Use these weight loss tips:
• Breast-feeding may help you lose weight.
• Eat from all 5 food groups and limit “extras.”
• Include regular physical activity.
• Skipping meals can lead to overeating later in the day. Eat 3 meals a day and healthy
snacks if needed.
For your baby …
Breast milk provides ideal nutrition until your baby
is 1 year old. Support from family, friends and your
health care provider can help you to breast-feed.
• Breast milk improves your baby’s immune system and lowers the risk of their becoming obese or getting diabetes.
• Breast-feeding lowers your risk of breast and
other cancers and helps you bond with
your baby.
• Breast-fed babies may need vitamin D drops.
Ask your health care provider.
Preventing allergies
If you avoid foods like eggs, milk and nuts when
breast-feeding, you may increase your baby’s risk of
allergies later on, so be sure to eat these foods if you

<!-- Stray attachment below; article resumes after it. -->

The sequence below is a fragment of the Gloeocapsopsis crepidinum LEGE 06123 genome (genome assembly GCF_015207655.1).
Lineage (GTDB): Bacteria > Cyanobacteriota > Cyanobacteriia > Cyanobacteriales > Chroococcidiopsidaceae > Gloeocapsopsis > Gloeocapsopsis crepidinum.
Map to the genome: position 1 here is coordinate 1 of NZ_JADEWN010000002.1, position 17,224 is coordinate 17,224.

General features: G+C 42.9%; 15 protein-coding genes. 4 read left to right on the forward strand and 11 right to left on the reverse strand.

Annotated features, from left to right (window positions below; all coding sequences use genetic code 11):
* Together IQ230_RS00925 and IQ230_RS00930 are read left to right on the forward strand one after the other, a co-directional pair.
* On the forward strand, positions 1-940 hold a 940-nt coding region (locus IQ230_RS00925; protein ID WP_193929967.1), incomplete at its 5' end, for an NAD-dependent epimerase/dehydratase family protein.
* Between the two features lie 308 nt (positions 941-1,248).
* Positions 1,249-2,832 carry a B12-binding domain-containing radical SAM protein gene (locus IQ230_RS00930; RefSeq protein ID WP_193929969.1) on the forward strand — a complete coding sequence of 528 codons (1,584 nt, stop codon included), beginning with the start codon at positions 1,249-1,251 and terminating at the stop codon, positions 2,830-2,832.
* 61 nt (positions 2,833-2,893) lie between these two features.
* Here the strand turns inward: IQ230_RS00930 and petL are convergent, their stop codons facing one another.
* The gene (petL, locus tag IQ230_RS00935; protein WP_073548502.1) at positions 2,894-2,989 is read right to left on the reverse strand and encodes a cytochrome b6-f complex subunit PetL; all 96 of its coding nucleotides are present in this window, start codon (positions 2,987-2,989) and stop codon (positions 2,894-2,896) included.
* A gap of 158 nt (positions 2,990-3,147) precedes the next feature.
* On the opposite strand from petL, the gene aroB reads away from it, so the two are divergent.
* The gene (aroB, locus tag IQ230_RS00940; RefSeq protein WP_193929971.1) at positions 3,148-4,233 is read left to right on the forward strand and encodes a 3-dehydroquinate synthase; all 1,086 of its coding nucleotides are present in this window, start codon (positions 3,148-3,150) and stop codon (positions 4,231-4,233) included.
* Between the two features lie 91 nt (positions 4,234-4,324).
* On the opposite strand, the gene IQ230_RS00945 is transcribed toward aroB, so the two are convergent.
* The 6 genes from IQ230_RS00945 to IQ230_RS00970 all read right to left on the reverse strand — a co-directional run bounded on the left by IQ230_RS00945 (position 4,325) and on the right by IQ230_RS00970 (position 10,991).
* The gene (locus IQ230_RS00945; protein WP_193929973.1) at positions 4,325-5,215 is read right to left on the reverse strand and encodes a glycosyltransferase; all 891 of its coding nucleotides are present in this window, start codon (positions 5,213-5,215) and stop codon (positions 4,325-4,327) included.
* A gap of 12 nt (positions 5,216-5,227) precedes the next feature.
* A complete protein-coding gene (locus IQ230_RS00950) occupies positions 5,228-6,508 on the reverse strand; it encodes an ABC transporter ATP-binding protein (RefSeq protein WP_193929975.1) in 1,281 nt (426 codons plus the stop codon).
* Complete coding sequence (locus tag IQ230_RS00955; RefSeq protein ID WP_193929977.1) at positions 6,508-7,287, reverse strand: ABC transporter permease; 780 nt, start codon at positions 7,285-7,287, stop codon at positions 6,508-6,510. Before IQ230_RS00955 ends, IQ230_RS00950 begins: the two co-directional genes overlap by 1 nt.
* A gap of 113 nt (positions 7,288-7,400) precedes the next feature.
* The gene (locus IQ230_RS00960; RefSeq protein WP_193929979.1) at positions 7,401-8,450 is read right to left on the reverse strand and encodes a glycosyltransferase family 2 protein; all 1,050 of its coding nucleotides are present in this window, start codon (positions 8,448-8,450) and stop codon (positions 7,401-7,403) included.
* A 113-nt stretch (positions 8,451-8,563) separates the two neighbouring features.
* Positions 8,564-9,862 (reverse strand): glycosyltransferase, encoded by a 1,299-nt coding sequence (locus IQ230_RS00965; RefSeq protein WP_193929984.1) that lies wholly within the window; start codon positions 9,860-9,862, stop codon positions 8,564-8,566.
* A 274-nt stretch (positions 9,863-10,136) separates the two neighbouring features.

Healthy foods for an important time.
Try these simple ideas for
good nutrition:
• Low-fat yogurt mixed with fruit,
nuts or granola
• Greek yogurt mixed with dry ranch dressing and raw vegetables
for dipping
• Black beans, corn and tomato salad
• Green salad topped with chunk light tuna, tomato, shredded cheese
and salad dressing
• Hummus, vegetables and crackers
My health goals
What will you add
to your plate?
Pregnancy is a perfect time to improve
your habits. Here are goal ideas for
both you and your baby’s good health:
1. Eat nutrient-rich foods from all 5 food groups.
2. Plan ahead so you do not skip meals or snacks.
3. Gain the recommended amount of weight.
4. Make time for regular physical activity.
n make
Small, easy changes I ca
for good health:
This program aligns with the 2010 Dietary Guidelines for Americans. It is one of many nutrition education resources offered by Dairy Council of California for students
and adults to improve eating habits. For more information and additional resources, visit